Sky Raider

The Arcade PCB by Atari, Inc.

Sky Raider screenshot

Emulated in MAME !

DESCRIPTION

[ARCADE] Arcade PCB

Sky Raider © 1978 Atari.


Sky Raider is a two-dimensional, vertical scrolling game. You get to be the pilot of a bomber whose task is to destroy as many targets as possible in the allotted period of time. Fortunately for the player, it is a target-rich environment and the best part is that there are no defenses to fly through. That means you get to bomb targets at will without fear of any enemy fire. Who could ask for a simpler type of game.

TECHNICAL INFORMATION

PICTURE :
1
Sky Raider the  Arcade PCB
Click to enlarge
(members only)
Game ID : 009709

Main CPU : MOS Technology M6502 (@ 1.008 Mhz)

Screen orientation : Horizontal
Video resolution : 512 x 240 pixels
Screen refresh : 60.00 Hz
Palette colors : 20

Players : 1
Control : stick
Buttons : 7

TRIVIA

Released in March 1978.

1978 was a big year in video games. It was the year that Midway managed to secure a license from Taito and get "Space Invaders" brought to the United States. It was already causing a major commotion in Japan and the same happened in the United States. This, unfortunately, meant many other videogames suffered because Space Invaders was literally sucking up everyone's quarters. Atari, though, was starting to become a powerhouse in the video game world. The release of the Atari 2600 home console opened the doors to many possibilities. Atari even translated some of the 2600 games into arcade games. In later years, Atari would take the most successful arcade games and convert them to 2600 games. Atari had also been known for being on the cutting edge where technology was concerned. Sky Raider was no exception. It was the first vertically scrolling game to come out. In addition to a vertically scrolling terrain, the player could also control the 'speed' of their bomber in relation to the landscape.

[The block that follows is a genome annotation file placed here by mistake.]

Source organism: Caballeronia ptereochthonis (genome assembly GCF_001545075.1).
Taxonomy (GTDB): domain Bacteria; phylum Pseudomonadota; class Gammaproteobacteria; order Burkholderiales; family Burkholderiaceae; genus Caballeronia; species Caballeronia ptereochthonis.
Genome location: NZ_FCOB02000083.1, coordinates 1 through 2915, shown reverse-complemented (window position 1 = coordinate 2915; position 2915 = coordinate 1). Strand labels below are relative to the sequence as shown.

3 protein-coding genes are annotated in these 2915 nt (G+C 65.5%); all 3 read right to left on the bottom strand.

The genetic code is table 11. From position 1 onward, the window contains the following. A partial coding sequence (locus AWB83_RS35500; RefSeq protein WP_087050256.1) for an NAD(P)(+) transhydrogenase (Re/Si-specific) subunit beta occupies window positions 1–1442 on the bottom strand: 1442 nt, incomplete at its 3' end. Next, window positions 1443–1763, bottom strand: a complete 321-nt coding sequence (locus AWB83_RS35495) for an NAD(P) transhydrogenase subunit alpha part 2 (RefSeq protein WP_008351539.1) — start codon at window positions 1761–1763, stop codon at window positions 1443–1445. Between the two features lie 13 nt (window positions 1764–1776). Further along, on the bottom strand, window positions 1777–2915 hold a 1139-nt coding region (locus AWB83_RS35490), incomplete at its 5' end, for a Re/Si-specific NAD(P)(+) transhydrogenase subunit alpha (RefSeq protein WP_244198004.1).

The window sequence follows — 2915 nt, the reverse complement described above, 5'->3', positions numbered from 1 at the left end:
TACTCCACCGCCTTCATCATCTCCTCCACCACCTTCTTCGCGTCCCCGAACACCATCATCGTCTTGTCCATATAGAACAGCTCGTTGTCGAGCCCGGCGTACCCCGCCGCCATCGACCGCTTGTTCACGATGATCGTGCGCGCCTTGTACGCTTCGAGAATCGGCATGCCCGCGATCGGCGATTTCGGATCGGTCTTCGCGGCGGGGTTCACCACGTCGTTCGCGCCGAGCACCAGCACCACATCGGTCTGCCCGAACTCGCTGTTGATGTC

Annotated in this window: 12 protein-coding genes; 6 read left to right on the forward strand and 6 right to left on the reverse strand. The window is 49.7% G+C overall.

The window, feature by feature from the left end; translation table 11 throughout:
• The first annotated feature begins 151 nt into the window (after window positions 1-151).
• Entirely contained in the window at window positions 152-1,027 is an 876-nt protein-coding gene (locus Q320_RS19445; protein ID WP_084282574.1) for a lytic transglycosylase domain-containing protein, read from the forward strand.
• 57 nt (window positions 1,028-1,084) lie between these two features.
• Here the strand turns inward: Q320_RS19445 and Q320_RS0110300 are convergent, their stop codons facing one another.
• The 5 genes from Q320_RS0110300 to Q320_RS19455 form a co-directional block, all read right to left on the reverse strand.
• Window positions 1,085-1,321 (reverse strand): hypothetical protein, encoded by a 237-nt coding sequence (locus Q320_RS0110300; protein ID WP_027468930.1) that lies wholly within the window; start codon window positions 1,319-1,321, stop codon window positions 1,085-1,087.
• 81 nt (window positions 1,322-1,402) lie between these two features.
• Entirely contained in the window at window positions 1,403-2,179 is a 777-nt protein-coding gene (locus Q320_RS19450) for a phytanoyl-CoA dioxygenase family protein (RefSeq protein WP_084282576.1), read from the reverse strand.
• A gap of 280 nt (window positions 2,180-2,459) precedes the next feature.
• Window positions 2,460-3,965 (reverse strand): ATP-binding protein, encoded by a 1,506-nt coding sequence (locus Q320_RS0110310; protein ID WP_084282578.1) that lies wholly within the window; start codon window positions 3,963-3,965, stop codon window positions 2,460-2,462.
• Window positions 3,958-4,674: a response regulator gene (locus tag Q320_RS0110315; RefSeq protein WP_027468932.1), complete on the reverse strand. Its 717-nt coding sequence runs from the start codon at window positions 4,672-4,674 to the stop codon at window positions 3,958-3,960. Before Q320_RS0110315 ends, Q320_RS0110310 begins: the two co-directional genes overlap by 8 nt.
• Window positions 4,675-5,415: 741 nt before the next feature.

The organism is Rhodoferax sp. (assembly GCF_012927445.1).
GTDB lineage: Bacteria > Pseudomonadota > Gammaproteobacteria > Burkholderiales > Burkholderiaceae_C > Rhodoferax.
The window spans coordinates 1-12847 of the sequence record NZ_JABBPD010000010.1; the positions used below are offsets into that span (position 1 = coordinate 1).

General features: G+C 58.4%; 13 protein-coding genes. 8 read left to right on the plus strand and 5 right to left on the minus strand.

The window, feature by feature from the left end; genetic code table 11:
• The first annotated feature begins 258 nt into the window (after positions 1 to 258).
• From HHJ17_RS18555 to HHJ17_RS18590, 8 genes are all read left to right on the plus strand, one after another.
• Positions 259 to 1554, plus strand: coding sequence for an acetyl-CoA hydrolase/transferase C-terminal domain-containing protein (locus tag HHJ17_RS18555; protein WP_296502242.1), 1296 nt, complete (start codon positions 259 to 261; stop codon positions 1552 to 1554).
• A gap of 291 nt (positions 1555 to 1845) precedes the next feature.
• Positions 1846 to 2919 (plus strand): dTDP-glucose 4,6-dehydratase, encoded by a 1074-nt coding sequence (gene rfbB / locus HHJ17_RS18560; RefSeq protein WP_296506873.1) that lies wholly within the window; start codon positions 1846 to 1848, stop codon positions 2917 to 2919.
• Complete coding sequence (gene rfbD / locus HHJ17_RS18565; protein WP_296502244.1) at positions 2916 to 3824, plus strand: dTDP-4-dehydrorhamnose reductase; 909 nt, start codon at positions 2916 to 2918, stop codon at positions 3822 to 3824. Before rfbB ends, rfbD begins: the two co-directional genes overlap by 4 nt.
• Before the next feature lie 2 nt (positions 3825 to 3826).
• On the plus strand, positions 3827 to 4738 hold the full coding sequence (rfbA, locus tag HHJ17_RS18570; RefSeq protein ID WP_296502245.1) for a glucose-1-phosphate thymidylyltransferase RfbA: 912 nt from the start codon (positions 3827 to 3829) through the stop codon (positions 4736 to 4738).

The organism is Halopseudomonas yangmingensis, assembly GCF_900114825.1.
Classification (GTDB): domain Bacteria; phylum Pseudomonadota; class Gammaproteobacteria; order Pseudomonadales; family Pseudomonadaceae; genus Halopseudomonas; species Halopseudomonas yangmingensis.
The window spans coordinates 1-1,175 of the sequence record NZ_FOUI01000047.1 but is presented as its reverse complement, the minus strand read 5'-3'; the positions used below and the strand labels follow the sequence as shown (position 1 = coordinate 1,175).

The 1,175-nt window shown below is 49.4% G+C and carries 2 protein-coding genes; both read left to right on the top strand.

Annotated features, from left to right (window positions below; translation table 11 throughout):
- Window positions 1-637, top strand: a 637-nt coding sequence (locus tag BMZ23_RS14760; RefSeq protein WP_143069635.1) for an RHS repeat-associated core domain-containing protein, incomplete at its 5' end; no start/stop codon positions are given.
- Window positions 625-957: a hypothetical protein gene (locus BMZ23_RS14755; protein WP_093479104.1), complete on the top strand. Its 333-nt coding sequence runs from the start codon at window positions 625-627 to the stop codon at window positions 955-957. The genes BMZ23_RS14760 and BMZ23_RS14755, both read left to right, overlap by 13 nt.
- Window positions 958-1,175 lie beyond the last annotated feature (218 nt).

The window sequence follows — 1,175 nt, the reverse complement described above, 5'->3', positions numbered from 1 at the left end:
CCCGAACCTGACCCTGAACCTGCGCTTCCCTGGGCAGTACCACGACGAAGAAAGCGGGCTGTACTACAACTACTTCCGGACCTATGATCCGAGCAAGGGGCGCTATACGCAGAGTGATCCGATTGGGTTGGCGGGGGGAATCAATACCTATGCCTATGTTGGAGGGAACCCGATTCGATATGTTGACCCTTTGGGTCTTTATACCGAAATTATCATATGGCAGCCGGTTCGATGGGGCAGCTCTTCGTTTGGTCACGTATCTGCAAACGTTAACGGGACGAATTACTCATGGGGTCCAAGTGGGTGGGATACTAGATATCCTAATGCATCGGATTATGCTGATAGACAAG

From the designer : In '78 it seemed Atari was flying high on many successes and Lyle had this idea for a very unusual method of display. Since at the time we could make just about anything and they'd sell at least 100's of them, I believe the company thought we could experiment with some things. I must admit, even though the game itself ended up being rather trivial, the process of developing this unique hardware was very interesting to me.